By Roy L Hales
Last year Robert Lundahl and I co-wrote an article about a California PV solar factory that is not disposing of their solar panels once their lifespan expires. We could not name the company, as our source still works there, but they use a known carcinogenic called gallium arsenide. This is not believed to be a problem as long as the panels are intact. However if they end up in a landfill the panels will be broken and the toxins can leech into the soil. Environment California recently directed me to a study that puts this problem in context and suggests areas where the industry can improve.
Amy Galland’s “Clean and Green” was inspired by companies that are not complying with environmental health and safety codes, but she found PV manufacturers actually do more than what is required.
Some beat standards set for emissions, have excellent procedural methods and reduce waste by recycling materials. Suntech’s panels, for example, (p 17) are 100% recyclable because 85% of the components are recycled materials. (p 18) Both Abound Solar and First Solar claim and recycle their semiconductor materials at-end of life. SolarWorld established a joint venture, SolarCycle, that deals with recycled solar materials.
Another article I’m researching deals with a company whose panels are exceeding their expected performance. A recent Kyocera news release cites tests proving that 10 year old modules still retain 95% of their original capacity. An installation made 30 years still has 90.4% capacity! As a result of these tests, Kyocera now guarantees that their solar panels will retain 80% capacity for 25 years.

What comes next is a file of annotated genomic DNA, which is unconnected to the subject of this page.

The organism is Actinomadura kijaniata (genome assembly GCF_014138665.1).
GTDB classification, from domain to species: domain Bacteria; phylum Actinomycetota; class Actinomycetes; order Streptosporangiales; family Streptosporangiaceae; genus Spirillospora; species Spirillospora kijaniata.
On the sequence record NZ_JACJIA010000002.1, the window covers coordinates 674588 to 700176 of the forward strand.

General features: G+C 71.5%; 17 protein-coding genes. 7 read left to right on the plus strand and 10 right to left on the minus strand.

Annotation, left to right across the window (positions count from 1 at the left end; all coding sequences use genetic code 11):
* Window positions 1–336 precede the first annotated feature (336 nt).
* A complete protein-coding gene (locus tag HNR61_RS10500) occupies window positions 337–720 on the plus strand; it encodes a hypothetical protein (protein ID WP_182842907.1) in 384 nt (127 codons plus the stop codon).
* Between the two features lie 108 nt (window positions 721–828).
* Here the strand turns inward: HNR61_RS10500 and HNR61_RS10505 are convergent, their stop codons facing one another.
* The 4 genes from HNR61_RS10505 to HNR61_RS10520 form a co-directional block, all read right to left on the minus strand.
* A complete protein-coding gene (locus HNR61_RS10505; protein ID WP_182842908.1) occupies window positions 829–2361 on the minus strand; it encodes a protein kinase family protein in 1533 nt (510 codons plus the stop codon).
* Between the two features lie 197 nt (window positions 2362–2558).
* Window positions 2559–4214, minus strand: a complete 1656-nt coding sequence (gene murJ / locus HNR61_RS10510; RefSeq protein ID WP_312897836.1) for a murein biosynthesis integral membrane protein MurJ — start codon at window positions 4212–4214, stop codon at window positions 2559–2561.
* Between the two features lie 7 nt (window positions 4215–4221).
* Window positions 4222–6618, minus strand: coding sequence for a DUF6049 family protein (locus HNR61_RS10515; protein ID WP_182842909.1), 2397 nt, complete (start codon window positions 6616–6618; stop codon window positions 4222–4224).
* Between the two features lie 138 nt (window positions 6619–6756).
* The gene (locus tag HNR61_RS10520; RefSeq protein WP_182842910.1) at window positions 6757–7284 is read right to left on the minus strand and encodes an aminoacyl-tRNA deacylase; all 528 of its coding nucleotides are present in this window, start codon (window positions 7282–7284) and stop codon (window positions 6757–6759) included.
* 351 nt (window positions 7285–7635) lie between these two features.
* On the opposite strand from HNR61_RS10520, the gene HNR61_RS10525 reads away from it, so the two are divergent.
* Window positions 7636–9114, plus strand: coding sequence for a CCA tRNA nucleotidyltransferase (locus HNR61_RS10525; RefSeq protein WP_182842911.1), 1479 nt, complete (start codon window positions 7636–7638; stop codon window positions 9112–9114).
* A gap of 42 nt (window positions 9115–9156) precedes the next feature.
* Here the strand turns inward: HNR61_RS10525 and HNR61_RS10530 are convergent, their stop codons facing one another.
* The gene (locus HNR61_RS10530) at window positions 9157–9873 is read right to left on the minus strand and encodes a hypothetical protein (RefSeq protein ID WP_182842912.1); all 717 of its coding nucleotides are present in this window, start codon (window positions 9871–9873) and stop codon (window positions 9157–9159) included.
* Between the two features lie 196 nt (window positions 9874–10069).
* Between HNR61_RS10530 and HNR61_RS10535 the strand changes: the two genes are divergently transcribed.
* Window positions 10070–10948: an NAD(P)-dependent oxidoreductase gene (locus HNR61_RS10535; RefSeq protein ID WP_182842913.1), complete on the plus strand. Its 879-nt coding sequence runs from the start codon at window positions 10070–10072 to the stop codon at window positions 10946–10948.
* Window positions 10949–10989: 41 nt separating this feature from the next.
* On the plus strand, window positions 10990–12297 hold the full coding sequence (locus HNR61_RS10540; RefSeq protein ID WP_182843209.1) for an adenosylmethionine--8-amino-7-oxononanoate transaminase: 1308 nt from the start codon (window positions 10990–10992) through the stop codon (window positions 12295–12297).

Galland devoted a large portion of her study to correctly handling solar panels, from the manufacturing stage to final disposal. She suggested (19) the ends of some panels should be encapsulated, for added protection and longer life.
One of the carcinogenic’s she identified was cadmium (CdTe). More than 63% of the CdTe found in our bodies is attributed to the fertilizers used for plants, never-the-less it is also in solar panels. Solar companies need to protect their workers during the manufacturing stage and used panels need to be handled properly. (p 23) Galland notes that First Solar recycles up to 95% of the CdTe from used panels.
She did not go into detail about gallium arsenide other than to say (pps 45) it is only used in small quantities on satellites and concentrated solar power systems due to the expense.
Though Galland’s study provides an excellent overview of industry practises and suggestions as to how they could improve, it does not resolve the problem of ensuring that solar panels are treated properly after their lifespan expires. Some companies do not appear to be complying with environmental health and safety codes. The toxins from some solar panels are leeching into the soil at landfills. What are we going to do about this?
Galland does provide a perspective of this problem compared with fossil industries:
“In examining the challenges facing the solar industry it is important to keep in perspective the relative human and environmental impacts of different types of electricity generation. Even though there are toxic compounds used in the manufacturing of most solar panels, the generation of electricity from solar energy is significantly safer to the environment and workers than production of electricity from coal, natural gas, and nuclear fission. For example, once a solar panel is installed, it generates electricity with zero emissions whereas in 2010, coal-fired power plants in the United States emitted 1,999.6 million tons of carbon dioxide and there were 13,200 deaths in the U.S. directly attributable to particulates from coal-fired power plants.”
(Image above: rain on the first panel – h080, (cc By Sa 2.0)